Student Sells “Calamity Cookies” On Campus

Liam+Leahy+launched+Calamity+Cookies+to+sell+ironic+misfortune+cookies.+He+writes+the+misfortunes+himself.+%28Sarah+Huffman%2FThe+Fordham+Ram%29

Liam Leahy launched Calamity Cookies to sell ironic misfortune cookies. He writes the misfortunes himself. (Sarah Huffman/The Fordham Ram)

Sarah Huffman, News Editor

Three years ago, Liam Leahy, FCRH ’22, helped his group win their summer camp’s “Shark Tank” contest. The prize winning product? Misfortune cookies.

This year, Leahy returned to that original idea and launched his company Calamity Cookies, a misfortune-telling gag gift available to everyone.

During the summer of 2017, Leahy was attending a pre-law summer camp at the University of Pennsylvania. The campers were challenged to come up with a product idea and present it to the judges. Leahy said his group loved the idea of a misfortune cookie.

The group made the cookies by going to a local Chinese restaurant, getting as many cookies as they could and changing out the fortunes for their own misfortunes by hand. He said they went door to door selling the cookies for $1, and people loved them.

An example of a misfortune is “a good feeling you have will soon pass.”

A few years after this, Leahy said he felt like he had enough time to return to the idea and make it into a reality.

With the help of his close friends, Leahy launched his company before Valentine’s Day to try and get his product out there for the big gift-giving holiday. He said that in the future, he would like to come out with more themed cookie packs for holidays such as Christmas and Easter.

According to the Calamity Cookies website, a calamity cookie is a cookie with a less than fortunate fortune inside.

“They can be given as a gift or, if you’re a little sadistic, you can get them for yourself,” the website reads. “The fortunes are sure to amuse or upset the recipient, making them a great gift for a friend or friendly rival. Get them for that person in your life who you wish would be a little less lucky or who you just want to knock down a peg or two.”

Leahy writes all of the misfortunes himself then sends them to an online custom fortune cookie manufacturer.

“I have a giant document with over 100 (misfortunes) now,” he said. “I go through them with my friends and I’m like, is this funny?”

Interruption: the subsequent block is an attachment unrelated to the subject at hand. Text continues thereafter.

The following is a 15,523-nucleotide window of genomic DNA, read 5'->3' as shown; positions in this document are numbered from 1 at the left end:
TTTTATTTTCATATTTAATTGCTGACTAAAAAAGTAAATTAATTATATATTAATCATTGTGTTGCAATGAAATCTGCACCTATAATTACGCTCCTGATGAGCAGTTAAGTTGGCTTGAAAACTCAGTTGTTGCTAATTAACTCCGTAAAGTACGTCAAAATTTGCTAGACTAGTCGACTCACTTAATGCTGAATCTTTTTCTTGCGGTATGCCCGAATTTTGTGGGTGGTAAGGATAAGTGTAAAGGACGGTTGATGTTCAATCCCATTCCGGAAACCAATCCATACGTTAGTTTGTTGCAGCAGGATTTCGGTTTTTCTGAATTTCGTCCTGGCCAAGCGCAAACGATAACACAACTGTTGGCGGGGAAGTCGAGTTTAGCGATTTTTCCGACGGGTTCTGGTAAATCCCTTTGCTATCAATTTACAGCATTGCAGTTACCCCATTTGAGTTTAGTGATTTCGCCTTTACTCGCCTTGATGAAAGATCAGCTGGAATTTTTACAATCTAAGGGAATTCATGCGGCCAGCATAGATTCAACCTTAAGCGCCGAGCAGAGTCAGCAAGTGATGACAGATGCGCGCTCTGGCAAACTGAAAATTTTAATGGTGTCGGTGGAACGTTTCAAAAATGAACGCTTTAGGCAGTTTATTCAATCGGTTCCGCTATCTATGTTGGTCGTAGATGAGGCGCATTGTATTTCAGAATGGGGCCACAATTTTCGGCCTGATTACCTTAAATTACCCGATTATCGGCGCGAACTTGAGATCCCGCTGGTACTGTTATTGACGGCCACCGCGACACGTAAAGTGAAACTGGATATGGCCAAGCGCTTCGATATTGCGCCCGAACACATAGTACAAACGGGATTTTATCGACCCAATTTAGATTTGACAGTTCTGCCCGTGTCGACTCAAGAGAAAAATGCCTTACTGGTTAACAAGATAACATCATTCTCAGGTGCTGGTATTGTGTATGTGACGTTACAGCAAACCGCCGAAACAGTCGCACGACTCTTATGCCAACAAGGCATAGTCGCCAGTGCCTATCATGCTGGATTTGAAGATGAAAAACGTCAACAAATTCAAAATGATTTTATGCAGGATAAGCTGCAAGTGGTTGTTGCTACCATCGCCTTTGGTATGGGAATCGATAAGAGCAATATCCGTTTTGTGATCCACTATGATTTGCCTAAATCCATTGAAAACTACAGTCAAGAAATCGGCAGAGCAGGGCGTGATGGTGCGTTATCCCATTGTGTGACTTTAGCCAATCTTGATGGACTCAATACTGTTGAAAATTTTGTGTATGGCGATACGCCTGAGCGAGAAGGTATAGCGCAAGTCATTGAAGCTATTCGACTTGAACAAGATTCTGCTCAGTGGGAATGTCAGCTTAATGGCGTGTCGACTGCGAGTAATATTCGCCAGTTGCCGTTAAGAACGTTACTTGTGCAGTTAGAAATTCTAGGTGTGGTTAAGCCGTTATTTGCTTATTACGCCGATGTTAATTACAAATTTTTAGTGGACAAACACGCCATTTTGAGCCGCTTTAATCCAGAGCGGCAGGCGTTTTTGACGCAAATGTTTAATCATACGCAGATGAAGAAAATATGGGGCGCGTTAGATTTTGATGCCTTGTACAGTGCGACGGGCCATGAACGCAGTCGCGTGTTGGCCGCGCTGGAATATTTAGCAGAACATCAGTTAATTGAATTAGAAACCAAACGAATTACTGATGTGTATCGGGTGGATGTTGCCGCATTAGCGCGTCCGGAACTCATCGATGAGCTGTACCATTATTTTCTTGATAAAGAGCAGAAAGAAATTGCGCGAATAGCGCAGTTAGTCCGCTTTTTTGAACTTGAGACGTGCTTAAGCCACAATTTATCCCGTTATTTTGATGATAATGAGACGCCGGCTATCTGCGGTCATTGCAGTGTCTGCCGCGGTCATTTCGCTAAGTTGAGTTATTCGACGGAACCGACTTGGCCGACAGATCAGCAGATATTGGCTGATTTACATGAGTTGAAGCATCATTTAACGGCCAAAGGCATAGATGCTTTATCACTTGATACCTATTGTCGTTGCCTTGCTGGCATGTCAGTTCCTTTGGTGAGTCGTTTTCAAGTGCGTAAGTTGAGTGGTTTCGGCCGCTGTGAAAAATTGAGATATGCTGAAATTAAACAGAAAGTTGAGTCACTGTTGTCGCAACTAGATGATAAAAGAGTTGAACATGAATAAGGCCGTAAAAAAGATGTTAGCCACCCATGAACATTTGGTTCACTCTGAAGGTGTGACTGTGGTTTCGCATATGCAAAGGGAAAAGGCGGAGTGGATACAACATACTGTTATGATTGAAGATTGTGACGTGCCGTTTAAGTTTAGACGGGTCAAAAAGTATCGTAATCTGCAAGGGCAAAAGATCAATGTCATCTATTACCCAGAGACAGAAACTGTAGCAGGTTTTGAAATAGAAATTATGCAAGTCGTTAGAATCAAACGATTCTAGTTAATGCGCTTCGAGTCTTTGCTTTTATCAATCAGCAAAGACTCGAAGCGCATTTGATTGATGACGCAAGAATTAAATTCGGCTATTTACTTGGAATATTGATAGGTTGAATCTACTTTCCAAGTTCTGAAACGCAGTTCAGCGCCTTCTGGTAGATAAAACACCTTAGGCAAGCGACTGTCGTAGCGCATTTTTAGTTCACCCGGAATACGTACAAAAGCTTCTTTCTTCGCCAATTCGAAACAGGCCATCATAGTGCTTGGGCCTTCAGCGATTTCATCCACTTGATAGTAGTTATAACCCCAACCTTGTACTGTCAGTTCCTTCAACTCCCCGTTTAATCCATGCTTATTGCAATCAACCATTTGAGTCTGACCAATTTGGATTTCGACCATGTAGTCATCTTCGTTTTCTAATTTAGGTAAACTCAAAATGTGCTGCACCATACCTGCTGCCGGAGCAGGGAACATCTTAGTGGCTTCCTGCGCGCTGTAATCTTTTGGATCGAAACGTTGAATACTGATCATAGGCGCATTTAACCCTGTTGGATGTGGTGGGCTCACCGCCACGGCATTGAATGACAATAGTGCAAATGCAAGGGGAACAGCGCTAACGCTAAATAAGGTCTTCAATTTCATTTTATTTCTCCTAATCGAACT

He said, eventually, if the business becomes lucrative enough, he’d like to improve the product and make the fortune cookies himself.

After receiving the custom cookies, he packages them in Chinese take out boxes with crinkle confetti inside to protect the cookies.

The cookie packs come with five fortune cookies and cost $12, but Fordham students can use the code “Fordham” to get $4 off and have the cookie pack hand-delivered to their dorm. He said anyone can order the cookies, but right now they mostly serve Fordham students.

“The goal is to eventually grow past being just a Fordham business and becoming a cool gag gift, novelty thing that anyone can buy,” he said.

Annika Fagerstrom, FCRH ’21, said she thought they might be a bit disheartening to hand out all the time, but thinks they’re a fun, well-made gag gift for friends.

Dylan Hakim, FCRH ’23, said he was initially surprised because he did not know it was not a normal fortune cookie.

“I realized the whole gimmick of these cookies was that they were supposed to be bad fortunes, and I got a good laugh out of it,” he said.

Hakim said he probably would not go out of his way to buy them, but could see their main customer base being small restaurants who might want to pull a joke on their patrons.

Leahy said his goals going forward are to sell all of his inventory, turn a profit and see where the business goes. He said that if it turns out that people are not interested in buying the product, he wants to pivot and see what else he can do along the lines of misfortunes.

“What else can these be turned into that people might enjoy more than fortune cookies,” he said.

Leahy said he initially started the company as a way to make extra money on the side, but also as a fun passion project that challenges him creatively.

“It’s been a really fun experience. I’ve had a great time,” he said. “My friends are behind me and in the super basic way, it’s just fulfilling, regardless of how much money I’m making. If people continue to buy and show interest and get these as gifts for whoever and people enjoy them, that’s excellent.”